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Communicating for Safety

Libby Eiholzer, Bilingual Dairy
Northwest New York Dairy, Livestock & Field Crops

June 6, 2014

Communicating for Safety

There are many risks inherent in working on a dairy farm. People, animals, trucks, tractors, mixer wagons and manure spreaders are among the host of moving objects that create potentially hazardous situations. It?s really a wonder that more accidents don?t take place on dairy farms! Even if your farm has never been subject to an accident, it?s a good idea to take into consideration some preventative measures to keep everyone - human and bovine - safe on your dairy every day.

Dairy farm employees from rural Mexico or Guatemala have often never operated machinery before. Many things that people who have grown up on a tractor seat take for granted as common sense can be very foreign to them. For example, what speed is acceptable in different areas of the farm? What hidden dangers are associated with driving a skid steer near manure storage? When training new employees to operate machinery, take time within the first few days to review important safety basics.

So what are the most important things for these employees to know as they learn to operate machinery? Something I've heard time and time again from managers is that they need to know when something breaks in order to fix it. All too often they find out the tractor has a flat tire when they need to use it; if their employees had let them know when it happened, then they could have made time to fix it and avoided frustration. Besides being a communication issue, broken machinery and installations can pose a threat on the farm to people and animals, especially when passersby are unaware of them. Managers, in turn, need to place a high priority on repairs so employees will continue to communicate. It's also important for managers to show their employees their appreciation for speaking up; nobody likes admitting they have broken something, so making the experience as painless as possible encourages them to come communicate these problems in the future.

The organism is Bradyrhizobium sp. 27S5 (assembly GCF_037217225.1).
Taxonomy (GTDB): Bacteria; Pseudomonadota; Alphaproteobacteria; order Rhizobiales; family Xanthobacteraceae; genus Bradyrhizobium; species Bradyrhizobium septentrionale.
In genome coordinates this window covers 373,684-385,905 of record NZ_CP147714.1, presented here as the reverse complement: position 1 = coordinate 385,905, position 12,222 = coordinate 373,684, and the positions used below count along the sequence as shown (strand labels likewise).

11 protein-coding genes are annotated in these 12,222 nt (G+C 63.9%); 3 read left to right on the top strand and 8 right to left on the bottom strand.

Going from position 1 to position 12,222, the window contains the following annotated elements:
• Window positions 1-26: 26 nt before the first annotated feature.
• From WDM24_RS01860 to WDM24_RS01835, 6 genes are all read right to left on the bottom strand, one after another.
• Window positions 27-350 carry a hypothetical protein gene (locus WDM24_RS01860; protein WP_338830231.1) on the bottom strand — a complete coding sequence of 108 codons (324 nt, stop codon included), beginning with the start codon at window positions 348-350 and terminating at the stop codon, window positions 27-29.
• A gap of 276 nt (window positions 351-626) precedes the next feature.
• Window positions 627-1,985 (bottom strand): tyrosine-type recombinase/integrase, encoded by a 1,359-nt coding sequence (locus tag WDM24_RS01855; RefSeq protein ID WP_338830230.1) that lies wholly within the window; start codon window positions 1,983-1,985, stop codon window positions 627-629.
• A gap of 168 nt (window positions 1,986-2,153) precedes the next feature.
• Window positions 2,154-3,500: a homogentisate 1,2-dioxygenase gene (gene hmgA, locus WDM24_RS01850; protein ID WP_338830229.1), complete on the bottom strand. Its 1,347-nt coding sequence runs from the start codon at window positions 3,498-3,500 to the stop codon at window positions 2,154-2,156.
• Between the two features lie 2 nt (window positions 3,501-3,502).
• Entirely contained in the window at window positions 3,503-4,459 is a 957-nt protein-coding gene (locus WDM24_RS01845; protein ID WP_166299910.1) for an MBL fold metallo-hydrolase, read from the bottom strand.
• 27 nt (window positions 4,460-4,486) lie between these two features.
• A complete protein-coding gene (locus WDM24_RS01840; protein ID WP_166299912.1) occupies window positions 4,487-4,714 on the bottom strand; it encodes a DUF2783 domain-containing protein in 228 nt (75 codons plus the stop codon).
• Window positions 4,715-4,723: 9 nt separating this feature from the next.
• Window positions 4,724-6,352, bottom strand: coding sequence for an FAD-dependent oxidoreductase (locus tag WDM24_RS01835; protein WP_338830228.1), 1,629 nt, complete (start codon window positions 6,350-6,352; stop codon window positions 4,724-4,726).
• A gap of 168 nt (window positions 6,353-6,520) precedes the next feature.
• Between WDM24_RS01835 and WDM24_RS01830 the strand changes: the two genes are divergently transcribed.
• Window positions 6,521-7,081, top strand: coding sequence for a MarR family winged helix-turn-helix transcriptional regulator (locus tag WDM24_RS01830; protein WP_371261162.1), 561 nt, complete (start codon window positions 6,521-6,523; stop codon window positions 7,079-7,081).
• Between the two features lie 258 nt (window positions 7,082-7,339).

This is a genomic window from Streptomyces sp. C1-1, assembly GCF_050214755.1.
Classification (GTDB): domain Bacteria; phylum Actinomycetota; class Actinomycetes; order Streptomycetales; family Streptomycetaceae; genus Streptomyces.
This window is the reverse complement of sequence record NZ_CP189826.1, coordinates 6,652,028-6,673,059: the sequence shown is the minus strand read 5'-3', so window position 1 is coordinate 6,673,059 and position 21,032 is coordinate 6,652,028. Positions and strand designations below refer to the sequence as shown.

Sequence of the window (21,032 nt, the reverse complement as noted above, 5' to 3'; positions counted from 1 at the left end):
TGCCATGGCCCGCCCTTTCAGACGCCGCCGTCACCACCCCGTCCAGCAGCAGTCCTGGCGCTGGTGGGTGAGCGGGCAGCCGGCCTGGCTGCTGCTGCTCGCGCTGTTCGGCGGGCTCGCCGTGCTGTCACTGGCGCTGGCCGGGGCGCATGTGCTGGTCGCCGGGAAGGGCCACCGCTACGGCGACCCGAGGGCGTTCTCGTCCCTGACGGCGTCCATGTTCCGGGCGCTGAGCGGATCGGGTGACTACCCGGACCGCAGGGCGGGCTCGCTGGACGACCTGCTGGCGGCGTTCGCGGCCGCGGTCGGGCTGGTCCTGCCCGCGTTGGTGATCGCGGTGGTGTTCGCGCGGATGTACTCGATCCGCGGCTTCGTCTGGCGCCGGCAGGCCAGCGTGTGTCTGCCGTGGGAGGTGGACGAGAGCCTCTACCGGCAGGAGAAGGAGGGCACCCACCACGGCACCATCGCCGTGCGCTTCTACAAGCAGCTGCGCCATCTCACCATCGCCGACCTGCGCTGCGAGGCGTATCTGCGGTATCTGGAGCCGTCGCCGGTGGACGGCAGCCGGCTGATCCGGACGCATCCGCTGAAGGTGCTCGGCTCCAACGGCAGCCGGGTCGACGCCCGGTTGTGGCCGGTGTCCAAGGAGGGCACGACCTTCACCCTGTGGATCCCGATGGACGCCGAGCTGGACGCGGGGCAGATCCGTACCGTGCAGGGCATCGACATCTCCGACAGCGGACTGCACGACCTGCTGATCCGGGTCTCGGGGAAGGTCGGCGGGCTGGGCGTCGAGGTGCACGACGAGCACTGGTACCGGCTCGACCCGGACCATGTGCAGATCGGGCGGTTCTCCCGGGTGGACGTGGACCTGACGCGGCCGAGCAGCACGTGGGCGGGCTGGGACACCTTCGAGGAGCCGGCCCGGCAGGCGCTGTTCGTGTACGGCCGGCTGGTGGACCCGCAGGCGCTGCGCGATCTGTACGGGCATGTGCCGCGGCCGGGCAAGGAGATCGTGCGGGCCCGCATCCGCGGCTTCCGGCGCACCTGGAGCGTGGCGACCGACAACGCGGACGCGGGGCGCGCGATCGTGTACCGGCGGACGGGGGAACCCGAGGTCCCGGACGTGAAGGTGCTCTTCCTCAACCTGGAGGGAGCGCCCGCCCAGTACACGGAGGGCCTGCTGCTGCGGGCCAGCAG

Managers? expectations for what maintenance machinery operators will perform on equipment varies from farm to farm, so the best thing to do is make those expectations very clear. Managers need to be very explicit about what needs to be done and why, as it may not be something that the employee has ever done before (check oil, grease, wash, fill with gas). Gas and diesel tanks should be clearly marked, and any necessary tools kept somewhere where they can be found.

A good way to increase everyone?s awareness of safety issues is to offer farm safety training to your employees. In many states NIOSH Agricultural Safety and Health Centers offer free safety trainings, sometimes in Spanish and English. Visit their website to see if trainings are available in your area: (

*Amended from an article that appeared in the May 2013 issue of El Lechero.











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October 21, 2020

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*NEW* The NWNY Team Blog!

Our goal for this blog is to share with farmers and allied industry professionals, technical and applicable resources regarding all aspects of dairy farming, livestock and small farms, field crops and soils, and topics related to farm business management and precision agriculture.

The blog will feature Crop Alerts, Dairy Alerts, Bilingual (Spanish) Resources, Upcoming Events and more from our team members. This blog is free for everyone to use, explore and enjoy. When new material is published, subscribers will receive an email notification.

We hope you enjoy this new platform, and are looking forward to engaging with you in the future!

Dialing Into Your Best Dairy - * New Podcast Series *

Dialing Into Your Best Dairy
A Podcast Series​
Hosted by Cornell Cooperative Extension Regional Dairy Specialists and Cornell CALS PRO-DAIRY

Episodes in this series will discuss management practices and tips to reach your herd's full genetic potential. In 8 episodes, PRO-DAIRY and CCE Dairy Specialists will discuss the different life stages of the dairy cow, including raising calves through the milk phase and weaning; managing weaned heifers up to freshening; making decisions about which replacements to keep including talking about inventory, disease prevention, and culling decisions; feeding and nutrition management during lactation; facilities, time management, and ventilation considerations throughout lactation; and management factors around reproduction, gestation, and the dry period.